In our paper “A nonequilibrium molecular-dynamics method for thermal conductivities based on thermal noise” [T. Terao and F. Müller-Plathe, J. Chem. Phys. 122, 081103 (2005)], hereafter referred to as $I$, we have presented a way of setting up a nonequilibrium situation in a molecular-dynamics simulation by using the thermal noise from the pair-potential truncation as a uniform heat source and the thermostat as the heat sink. If the cooling action of the thermostat is confined to a control volume (a slab-shaped subregion of the system) a parabolic temperature profile results from the solution of Fourier’s equation [Eq. (2) of $I$], from whose curvature the thermal conductivity can be extracted [Eq. (6) of $I$]. In the form presented in $I$, the algorithm violates the conservation of linear momentum. The present comment describes a modification, which ensures momentum conservation, and shows that neglecting momentum conservation, although dangerous in principle, did not have an appreciable adverse effect on the thermal conductivity of water presented in $I$.

In $I$, the Berendsen thermostat was employed. In order to localize its action, only the atoms in the control volume were used to calculate the actual temperature and only their velocities were rescaled in response to the deviation of the actual temperature from the target value. This algorithm does not conserve the total momentum of the system. (In contrast, the usual uniform scaling of *all* atomic velocities by a thermostat does conserve the total momentum, provided the latter is zero. In practical simulations, it is periodically reset to zero to counteract numerical round off.) In $I$, rescaling was applied to only a subset of the atoms, whose collective momentum $P$ was initially not zero. Hence, the collective momentum was also rescaled $P\u2032=\lambda P$. Since the algorithm did not manipulate the momenta of the remaining atoms outside the control volume, an artificial change of the system’s total momentum resulted.

This can be easily avoided by subtracting, at each step, the momentum change $\Delta P\u2261P\u2032\u2212P$ from the atoms in the control volume,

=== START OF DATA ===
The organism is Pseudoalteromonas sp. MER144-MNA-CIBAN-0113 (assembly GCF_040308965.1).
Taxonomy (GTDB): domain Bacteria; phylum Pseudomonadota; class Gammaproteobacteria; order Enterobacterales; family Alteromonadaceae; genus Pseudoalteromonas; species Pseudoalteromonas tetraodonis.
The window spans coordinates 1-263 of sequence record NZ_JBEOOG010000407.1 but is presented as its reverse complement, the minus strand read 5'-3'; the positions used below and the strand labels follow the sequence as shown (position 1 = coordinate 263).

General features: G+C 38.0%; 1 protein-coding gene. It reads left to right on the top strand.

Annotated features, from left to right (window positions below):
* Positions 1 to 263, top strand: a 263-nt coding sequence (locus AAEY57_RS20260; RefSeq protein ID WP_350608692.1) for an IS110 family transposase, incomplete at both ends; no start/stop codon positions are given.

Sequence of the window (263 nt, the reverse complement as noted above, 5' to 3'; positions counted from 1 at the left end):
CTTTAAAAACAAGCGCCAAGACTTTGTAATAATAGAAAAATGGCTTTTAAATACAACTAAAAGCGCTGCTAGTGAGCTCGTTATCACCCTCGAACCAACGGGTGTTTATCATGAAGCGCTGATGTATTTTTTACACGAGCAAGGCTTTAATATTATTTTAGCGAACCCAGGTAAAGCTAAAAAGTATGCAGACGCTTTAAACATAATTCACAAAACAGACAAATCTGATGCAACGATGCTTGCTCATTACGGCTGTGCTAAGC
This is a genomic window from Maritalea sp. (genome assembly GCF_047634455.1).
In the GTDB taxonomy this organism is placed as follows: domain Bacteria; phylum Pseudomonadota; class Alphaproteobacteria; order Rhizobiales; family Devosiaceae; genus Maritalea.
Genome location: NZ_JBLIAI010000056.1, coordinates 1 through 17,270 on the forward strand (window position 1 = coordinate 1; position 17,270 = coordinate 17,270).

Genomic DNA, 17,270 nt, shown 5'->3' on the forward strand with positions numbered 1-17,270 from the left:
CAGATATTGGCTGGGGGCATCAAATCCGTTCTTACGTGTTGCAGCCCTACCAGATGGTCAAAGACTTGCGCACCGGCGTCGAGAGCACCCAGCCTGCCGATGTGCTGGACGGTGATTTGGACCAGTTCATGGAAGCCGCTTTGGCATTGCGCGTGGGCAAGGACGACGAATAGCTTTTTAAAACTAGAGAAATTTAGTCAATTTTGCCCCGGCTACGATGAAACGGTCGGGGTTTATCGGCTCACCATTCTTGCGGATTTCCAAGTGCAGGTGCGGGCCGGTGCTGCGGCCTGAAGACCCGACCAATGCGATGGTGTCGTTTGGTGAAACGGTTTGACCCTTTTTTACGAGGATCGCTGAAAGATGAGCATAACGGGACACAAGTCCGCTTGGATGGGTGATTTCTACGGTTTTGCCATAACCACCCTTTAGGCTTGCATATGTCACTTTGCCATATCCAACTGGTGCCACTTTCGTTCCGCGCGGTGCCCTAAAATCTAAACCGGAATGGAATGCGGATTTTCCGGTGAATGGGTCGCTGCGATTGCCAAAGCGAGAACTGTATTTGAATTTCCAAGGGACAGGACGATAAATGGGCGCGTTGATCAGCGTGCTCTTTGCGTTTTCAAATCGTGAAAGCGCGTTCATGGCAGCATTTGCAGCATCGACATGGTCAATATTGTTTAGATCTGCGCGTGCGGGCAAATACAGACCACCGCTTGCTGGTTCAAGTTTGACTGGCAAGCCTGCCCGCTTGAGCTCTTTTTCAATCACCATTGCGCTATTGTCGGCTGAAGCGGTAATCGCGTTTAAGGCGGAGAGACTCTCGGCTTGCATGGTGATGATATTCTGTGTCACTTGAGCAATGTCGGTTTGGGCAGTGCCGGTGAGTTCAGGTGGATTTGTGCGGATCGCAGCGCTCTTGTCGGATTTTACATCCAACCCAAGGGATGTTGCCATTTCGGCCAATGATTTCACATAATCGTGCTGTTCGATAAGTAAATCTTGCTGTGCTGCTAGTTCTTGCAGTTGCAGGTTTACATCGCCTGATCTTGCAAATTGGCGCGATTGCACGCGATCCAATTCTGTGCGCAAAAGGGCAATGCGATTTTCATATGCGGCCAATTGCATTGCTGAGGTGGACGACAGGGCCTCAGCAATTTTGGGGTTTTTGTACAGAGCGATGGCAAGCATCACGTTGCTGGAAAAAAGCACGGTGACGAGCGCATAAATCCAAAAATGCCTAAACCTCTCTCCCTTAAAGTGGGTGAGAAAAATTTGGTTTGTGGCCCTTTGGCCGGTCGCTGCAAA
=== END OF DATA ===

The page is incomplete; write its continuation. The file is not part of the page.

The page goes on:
Here, $vi$ is the final velocity of atom $i$, which is one of the $N$ atoms in the control volume; $vi\u2032$ is its velocity after rescaling; and $M$ is the sum of atomic masses within the control volume. In this way, the collective momentum of the atoms in the control volume, and hence the total momentum of the system, is unchanged.

With this modification of the algorithm, we have repeated the calculation of the thermal conductivity of simple point-charge extended (SPC∕E) water under otherwise exactly the same conditions as in $I$. The resulting thermal conductivity is $0.85\xb10.07Wm\u22121K\u22121$, which is within the error margin of the value without momentum conservation of $0.81\xb10.07Wm\u22121K\u22121$ given in $I$. The calculated parabolic temperature profiles also agree to within their respective error bars (not shown). Ignoring the requirement of momentum conservation apparently did not have an adverse effect on the temperature profile or the thermal conductivity for the water system we studied. Without further investigations, we would not like to generalize this finding to other systems. We may, however, speculate why momentum nonconservation had such a small effect. If the system’s total momentum is not conserved, one would expect the entire system to diffuse around between the times when the total momentum is reset to zero (every $0.5ps$). Its motion parallel to the direction of the temperature profile and the heat flux should then blur the temperature profile and lead to a less well-defined thermal conductivity. It appears that the total momentum has been reset frequently enough, so the additional error on the temperature profile due to the motion of the entire system was small compared to the statistical error present anyway. Or, in other words, the heat transport is so much faster than the system’s translation that a stationary temperature profile can establish itself even if the fluid as a whole moves a little.